Climbing CarmelMinistry of Presence

June 13, 2012

I thought I was done discerning. After almost a decade of wandering the desert of my vocation journey, I had finally developed the eyes to see what God was showing me and the ears to hear the invitation He had been speaking to my heart. In the Carmelites, I had found my Promised Land. I was so grateful to have finally found my spiritual home; I wasn’t particularly concerned about what I would eventually do as a Carmelite. When the time came for that decision, I figured, God and the Carmelites would lead me to it.

But God wasn’t done with me yet.

Over the years I have gotten pretty good at knowing when God is calling me. That is why it is always startling to me to realize how cunning I have become at turning the other way, even when I think I am saying yes. Back in November, I saw a program on TV about veterans returning home with post traumatic stress disorder (PTSD), and struggling to re-connect with their families as they tried to manage the mental and physical disabilities of what the program called the “invisible wounds of war”. I remember how deeply affected I was as I watched these veterans try every means available to them to get the help they needed: therapy, medication, meditation, even shamanic ritual. I remember saying out loud to my sister-in-law, “If I was a priest, I would like to minister to them.” Soon after, I looked the other way and forgot all about what I had seen and what I had said.

About a month ago, my office hired an Army veteran, who served in Afghanistan and is currently in the Reserves. He sits across the aisle from me and we talk every day. A few weeks ago, he saw the Carmelite shield I keep on my computer desktop and made the comment that he recognized it from when his mother would take him and his seven other siblings to visit the Carmelite nuns in Eugene, Oregon. We started to talk about our faith and he admitted that while he was serving in Afghanistan, he attended Mass once in a while when it was available but fell away from the Church pretty soon after he entered the service. This time I did not turn away from God’s invitation. I started to research Army chaplaincy as a ministry if I ever become a Carmelite priest. I decided to walk into a new place in the desert and see what God wants me to learn there.

Mass at a forward operating base in Afghanistan

Although Catholics make up 20% of the military, the largest single religious denomination, only 8% of military chaplains are Catholic, and the number of Catholic chaplains in the Army has declined by about 46% in the last decade. There are approximately 216 active-duty Catholic chaplains in the Army, who serve about 275,000 Catholic soldiers. This equates to one chaplain for every 1,300 soldiers. There is a saying in the military that chaplains are “chaplains to all, pastors to some”, meaning that chaplains in the military serve everyone, regardless of religious denomination and this is certainly true. For Catholic servicemen and women, however, this means that a majority of the chaplains they encounter on base or on deployment will not be able to hear their confession or consecrate the Eucharist—the very source of Catholic spiritual life. Some soldiers, serving in combat zones or forward operating bases where enemy fire is most likely to occur, may not see a chaplain for months at a time. Isolated on installations or in small rocky enclaves in the mountains of Afghanistan far away from friends, family and anything normal, these soldiers are literally living in the spiritual desert of their lives, in a place and circumstance where God seems a universe away and yet fear and death are so intimately close.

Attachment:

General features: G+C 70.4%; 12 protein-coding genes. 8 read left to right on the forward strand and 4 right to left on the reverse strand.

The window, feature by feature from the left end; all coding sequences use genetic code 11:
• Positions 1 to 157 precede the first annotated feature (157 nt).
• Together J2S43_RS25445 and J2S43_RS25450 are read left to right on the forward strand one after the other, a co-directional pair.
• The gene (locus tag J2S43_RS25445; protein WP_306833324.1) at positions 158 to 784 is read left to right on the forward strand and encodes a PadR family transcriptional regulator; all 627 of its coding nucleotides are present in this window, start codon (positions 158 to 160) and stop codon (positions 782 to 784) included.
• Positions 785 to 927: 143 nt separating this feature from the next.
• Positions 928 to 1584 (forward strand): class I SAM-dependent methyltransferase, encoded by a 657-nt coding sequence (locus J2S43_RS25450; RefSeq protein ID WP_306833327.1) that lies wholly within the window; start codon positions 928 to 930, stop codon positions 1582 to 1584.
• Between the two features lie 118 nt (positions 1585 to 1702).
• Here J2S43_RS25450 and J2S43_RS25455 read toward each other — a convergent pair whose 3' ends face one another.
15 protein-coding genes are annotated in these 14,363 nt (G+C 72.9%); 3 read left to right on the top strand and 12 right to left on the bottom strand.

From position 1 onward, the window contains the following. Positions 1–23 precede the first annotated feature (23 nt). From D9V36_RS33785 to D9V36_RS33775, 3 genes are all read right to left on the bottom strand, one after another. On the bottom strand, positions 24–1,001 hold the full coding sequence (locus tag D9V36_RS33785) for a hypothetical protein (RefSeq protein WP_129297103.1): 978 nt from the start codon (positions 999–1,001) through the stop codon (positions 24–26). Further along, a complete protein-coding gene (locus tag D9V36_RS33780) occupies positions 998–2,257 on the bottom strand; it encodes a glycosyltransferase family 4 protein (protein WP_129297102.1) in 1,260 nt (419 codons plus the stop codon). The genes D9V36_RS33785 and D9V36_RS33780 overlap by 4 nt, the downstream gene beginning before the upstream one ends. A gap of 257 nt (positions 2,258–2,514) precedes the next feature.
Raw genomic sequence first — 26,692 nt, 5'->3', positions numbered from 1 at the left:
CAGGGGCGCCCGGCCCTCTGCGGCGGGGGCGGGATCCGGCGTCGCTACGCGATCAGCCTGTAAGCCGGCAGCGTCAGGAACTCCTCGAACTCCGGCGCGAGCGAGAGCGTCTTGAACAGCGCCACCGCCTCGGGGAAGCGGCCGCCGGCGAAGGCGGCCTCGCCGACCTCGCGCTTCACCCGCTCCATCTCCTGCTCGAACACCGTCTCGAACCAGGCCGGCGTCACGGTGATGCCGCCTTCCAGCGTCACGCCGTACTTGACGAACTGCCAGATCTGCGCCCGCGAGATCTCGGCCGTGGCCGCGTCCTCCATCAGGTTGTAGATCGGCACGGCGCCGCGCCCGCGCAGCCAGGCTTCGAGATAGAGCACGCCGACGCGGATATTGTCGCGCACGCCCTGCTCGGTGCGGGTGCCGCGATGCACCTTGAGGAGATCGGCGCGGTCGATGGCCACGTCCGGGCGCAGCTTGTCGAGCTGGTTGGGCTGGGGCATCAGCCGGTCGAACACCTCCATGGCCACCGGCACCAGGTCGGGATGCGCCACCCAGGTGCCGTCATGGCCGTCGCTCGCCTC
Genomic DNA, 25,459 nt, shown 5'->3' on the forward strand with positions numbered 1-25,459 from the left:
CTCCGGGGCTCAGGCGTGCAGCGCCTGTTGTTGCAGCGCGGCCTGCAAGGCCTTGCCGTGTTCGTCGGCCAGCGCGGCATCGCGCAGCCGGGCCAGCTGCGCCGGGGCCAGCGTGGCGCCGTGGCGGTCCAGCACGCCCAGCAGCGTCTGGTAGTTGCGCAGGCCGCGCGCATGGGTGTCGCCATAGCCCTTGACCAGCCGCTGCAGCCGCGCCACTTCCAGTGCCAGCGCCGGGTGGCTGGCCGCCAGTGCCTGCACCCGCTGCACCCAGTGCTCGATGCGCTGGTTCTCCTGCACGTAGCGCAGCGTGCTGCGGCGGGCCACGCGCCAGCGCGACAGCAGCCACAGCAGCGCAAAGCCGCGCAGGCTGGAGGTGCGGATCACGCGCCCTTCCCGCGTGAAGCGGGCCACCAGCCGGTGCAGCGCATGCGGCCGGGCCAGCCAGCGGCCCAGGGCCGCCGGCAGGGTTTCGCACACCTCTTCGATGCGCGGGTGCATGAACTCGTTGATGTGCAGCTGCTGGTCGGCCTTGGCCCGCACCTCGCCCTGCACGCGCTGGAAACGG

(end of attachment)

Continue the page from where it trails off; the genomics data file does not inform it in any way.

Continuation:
I do not romanticize war or the military. In my heart, I am considering this not because I want to be a patriot or because I subscribe to the politics of this military action or that one. I am considering this because God invited me to come and see the spiritual burden His Church bears in the military and, after seeing what I have seen, I want to stand with those who think they are far from God. I want to bring God to them in the sacraments. I want to bring the spirituality of Carmel to them in my presence as a consecrated Carmelite among them, doing what I can to lead them to prayer, listening to their hearts, sharing their spiritual desert with them, and perhaps, for a few, leading them by their own paths to their own Promised Land.

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